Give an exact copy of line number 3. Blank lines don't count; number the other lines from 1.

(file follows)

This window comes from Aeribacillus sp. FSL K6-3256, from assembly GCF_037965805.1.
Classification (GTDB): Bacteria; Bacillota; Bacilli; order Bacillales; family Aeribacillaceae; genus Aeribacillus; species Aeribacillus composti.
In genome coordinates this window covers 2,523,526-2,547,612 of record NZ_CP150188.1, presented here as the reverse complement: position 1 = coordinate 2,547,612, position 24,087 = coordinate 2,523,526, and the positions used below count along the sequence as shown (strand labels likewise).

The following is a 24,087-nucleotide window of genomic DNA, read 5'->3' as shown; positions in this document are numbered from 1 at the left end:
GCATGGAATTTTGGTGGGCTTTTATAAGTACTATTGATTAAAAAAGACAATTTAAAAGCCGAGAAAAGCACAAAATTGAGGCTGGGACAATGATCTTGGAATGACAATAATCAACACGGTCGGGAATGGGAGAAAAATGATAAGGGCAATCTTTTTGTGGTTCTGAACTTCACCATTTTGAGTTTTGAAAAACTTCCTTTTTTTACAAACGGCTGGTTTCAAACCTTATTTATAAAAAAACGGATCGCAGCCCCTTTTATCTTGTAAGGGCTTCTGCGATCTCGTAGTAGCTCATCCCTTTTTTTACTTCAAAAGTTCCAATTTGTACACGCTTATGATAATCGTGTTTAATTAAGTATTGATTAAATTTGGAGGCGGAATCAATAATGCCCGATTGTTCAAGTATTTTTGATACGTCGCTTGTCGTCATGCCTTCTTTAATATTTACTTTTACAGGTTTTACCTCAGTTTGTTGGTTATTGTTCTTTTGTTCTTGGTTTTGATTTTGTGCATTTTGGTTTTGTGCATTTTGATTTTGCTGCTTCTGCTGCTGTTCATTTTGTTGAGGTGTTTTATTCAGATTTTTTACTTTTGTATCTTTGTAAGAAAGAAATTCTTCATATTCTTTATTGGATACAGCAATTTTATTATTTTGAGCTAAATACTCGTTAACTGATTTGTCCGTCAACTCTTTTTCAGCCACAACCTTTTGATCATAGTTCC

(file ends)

In genome coordinates this window covers 2,523,526-2,547,612 of record NZ_CP150188.1, presented here as the reverse complement: position 1 = coordinate 2,547,612, position 24,087 = coordinate 2,523,526, and the positions used below count along the sequence as shown (strand labels likewise).